The Holidays are here and one of my all-time favorite traditions is catching up on my all-time favorite holiday movies. AND my ALL-TIME FAVORITE holiday movie is Elf.
Buddy’s trip from the North Pole workshop down to New York City and his adventures there had me thinking about my every day grind. The day in and day out activities that make up my year. Are there some “buddy-ism’s” that apply to me? As I thought about this, without a doubt, my most used Buddy-quote is “Son-of-a-Nutcracker”. Definitely my go-to when dealing with road rage—all year long—certainly not saved for holiday use only.
So, to lighten things up during this busy season, I wanted to apply some Elf quotes to the world of identity, access, and security. Check out my “Top 5” below:
If you work in IT security, there are times when you think your users don’t deserve to be on the “nice list”. And the old school attitude is that IT managers are the gatekeepers—the ones who say “no” instead of “yes.” So why is it that even when you say no—for very good security reasons—users still find away around you?
To meet this challenge, IT security has to enable convenient access while vigilantly monitoring user activity to reduce risk. Basically, you put everyone on the “nice list” and give them access, but you check your list twice to make sure that access isn’t abused.
In the age of the Internet, it’s easy for people to create false identities. I mean, there’s a whole TV show about catfishing. Many cyber attackers also “sit on a throne of lies” by stealing legitimate user credentials and illicitly access or leak data.
Using solutions that employ risk-based authentication can help reduce the damage attackers with stolen credentials can cause.
Hmmm, I’m sure you might want to call your business users cotton headed ninny muggings (or probably something worse) when their IT security practices are lacking.
Poor password practices, opening suspicious emails, and carelessly connecting unapproved cloud-based apps to your organization’s networks are a few IT security no-nos, yet users still do them. Most of the time, they just don’t know any better. So educating your users can make a big difference. Help them reduce risk by teaching them about common threats and vulnerabilities.
You can also invest in solutions that make their lives a little easier without compromising security, like single sign-on (SSO) access solutions. Watch a short video about the benefits of SSO.
Your boss might be an angry elf too if your organization gets breached. However, your boss might not recognize that privileged users, like executives, can be part of the problem. “Whaling,” a variant of spearphising, targets executives to gain access to sensitive data. Executives might even introduce more risk because they have broader access and are less likely to tolerate the same restriction as standard business users.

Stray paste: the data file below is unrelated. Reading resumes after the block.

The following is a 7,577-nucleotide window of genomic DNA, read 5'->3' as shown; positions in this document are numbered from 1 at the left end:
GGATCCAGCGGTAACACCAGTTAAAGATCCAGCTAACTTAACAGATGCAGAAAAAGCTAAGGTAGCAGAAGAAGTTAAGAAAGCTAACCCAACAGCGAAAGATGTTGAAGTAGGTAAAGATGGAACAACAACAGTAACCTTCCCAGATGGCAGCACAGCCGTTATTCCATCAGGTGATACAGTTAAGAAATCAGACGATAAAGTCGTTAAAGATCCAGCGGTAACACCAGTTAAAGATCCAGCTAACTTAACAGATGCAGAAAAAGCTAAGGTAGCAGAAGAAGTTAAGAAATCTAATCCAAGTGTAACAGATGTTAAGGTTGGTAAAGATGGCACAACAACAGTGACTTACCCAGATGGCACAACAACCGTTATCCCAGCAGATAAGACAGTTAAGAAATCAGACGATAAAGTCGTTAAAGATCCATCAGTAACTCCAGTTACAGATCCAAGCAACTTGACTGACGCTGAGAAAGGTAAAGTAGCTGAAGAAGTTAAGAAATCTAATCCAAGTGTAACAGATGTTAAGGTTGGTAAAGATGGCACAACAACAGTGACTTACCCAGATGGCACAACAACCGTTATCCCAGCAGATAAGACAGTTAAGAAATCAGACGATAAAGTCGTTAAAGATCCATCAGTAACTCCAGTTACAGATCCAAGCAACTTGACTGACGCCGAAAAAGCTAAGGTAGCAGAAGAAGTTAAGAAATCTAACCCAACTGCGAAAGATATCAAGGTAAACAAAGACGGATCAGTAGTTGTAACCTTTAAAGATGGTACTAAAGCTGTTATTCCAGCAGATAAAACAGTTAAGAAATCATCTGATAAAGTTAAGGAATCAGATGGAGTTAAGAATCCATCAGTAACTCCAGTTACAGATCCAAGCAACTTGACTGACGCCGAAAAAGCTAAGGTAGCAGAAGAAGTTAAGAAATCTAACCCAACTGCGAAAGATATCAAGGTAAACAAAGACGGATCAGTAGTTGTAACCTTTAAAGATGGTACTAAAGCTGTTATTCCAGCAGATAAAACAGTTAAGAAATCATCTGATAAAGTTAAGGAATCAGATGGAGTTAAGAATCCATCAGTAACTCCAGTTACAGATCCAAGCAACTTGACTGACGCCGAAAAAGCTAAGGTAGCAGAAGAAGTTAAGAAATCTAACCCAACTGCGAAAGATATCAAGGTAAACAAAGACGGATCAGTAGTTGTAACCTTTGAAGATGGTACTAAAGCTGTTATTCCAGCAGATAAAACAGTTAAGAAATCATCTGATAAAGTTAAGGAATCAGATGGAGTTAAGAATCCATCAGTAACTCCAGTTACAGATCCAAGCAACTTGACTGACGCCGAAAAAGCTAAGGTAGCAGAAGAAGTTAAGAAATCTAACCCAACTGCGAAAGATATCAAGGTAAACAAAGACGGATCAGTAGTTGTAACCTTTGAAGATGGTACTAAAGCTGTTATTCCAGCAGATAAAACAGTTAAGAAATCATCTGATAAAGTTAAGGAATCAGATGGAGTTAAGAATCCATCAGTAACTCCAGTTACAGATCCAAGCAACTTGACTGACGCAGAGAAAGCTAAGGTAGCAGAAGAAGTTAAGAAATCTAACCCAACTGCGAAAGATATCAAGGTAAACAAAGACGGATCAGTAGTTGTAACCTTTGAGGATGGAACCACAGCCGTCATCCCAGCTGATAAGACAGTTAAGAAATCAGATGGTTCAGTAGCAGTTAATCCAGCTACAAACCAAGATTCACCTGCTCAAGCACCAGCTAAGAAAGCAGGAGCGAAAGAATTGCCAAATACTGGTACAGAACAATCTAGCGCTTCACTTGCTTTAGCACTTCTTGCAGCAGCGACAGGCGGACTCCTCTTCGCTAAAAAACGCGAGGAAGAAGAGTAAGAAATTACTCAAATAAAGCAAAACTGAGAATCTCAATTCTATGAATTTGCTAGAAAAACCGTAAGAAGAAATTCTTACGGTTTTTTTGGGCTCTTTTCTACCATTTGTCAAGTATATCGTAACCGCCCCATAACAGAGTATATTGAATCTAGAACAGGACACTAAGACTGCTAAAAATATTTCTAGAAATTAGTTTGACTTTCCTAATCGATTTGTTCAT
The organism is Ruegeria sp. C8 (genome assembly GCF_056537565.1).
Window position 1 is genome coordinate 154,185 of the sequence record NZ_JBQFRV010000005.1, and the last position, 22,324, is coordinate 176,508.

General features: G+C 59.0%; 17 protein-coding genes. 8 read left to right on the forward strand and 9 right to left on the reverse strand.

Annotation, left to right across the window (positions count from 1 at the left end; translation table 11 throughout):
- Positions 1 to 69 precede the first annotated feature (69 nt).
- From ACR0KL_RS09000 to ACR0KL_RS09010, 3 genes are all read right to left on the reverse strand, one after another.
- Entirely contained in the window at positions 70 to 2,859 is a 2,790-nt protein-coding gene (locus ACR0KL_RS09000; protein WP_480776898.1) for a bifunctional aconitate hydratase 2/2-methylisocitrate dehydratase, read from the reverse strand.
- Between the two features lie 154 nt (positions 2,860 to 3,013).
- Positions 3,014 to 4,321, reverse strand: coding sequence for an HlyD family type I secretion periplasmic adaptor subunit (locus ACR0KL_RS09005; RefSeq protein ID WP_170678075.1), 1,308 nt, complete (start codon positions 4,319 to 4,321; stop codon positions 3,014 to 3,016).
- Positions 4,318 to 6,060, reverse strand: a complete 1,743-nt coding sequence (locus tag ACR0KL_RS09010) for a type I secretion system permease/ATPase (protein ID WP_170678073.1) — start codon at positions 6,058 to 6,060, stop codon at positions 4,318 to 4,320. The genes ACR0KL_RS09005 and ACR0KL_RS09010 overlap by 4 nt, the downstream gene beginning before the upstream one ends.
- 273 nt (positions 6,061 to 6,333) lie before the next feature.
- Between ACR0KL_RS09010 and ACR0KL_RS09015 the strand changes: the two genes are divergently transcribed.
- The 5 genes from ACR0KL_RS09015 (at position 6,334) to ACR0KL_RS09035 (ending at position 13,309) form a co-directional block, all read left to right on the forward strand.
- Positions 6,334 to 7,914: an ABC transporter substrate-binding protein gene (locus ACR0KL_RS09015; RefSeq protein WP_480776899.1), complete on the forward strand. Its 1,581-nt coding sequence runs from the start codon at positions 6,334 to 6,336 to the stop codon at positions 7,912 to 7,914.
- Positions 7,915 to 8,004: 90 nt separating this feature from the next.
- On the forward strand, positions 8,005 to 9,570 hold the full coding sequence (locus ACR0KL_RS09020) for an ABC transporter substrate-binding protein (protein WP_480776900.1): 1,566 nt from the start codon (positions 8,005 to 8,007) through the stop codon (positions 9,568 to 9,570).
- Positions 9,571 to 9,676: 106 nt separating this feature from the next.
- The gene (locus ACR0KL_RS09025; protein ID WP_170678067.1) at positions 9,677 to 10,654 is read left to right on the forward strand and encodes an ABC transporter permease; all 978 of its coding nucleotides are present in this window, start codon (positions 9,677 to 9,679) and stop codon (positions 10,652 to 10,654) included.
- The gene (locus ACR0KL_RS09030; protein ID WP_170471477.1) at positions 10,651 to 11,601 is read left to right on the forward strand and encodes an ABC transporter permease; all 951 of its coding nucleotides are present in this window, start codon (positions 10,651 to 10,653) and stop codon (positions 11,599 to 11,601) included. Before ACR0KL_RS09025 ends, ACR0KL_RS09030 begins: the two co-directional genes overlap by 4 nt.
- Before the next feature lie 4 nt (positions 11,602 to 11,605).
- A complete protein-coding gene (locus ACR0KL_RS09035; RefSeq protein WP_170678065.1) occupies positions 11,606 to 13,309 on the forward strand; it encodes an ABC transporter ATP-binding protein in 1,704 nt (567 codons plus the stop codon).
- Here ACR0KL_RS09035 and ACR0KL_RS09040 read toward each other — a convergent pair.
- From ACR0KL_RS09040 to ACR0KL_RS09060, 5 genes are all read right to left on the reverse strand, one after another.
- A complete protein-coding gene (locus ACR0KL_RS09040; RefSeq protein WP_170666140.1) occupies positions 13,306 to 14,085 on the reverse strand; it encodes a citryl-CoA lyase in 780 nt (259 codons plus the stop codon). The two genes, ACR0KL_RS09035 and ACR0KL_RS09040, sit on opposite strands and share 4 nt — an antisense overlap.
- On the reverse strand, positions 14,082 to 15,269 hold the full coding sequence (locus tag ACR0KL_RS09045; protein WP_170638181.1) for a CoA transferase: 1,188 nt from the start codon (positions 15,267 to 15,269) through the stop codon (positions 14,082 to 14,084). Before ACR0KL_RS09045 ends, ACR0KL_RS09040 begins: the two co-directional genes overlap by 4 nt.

Bottom line: Educate executives on IT security best practices to help them avoid being “cotton headed ninny muggins” and consider implementing privileged account management solutions to help lower executive risk. Check out the flyer for NetIQ Privileged Account Management to learn more.
Smiling, Buddy’s favorite activity, is something you’ll be doing too if you know that you’ve done everything you can to keep your organization secure. Knowing that you have the right identity governance tools, educating business users on risks and vulnerabilities, and enabling business users to get the access they need conveniently yet securely will help put a smile on your face this holiday season.
Did I miss any Buddy-isms or other Elf quotes that relate to IT security? If so, Tweet them @RachelWaltrs, or post them here in the comments. And remember this holiday season, “We elves try to stick to the four main food groups: candy, candy canes, candy corn and syrup.” Happy Holidays!
Disclaimer: As with everything else at NetIQ Cool Solutions, this content is definitely not supported by NetIQ, so Customer Support will not be able to help you if it has any adverse effect on your environment. It just worked for at least one person, and perhaps it will be useful for you too. Be sure to test in a non-production environment.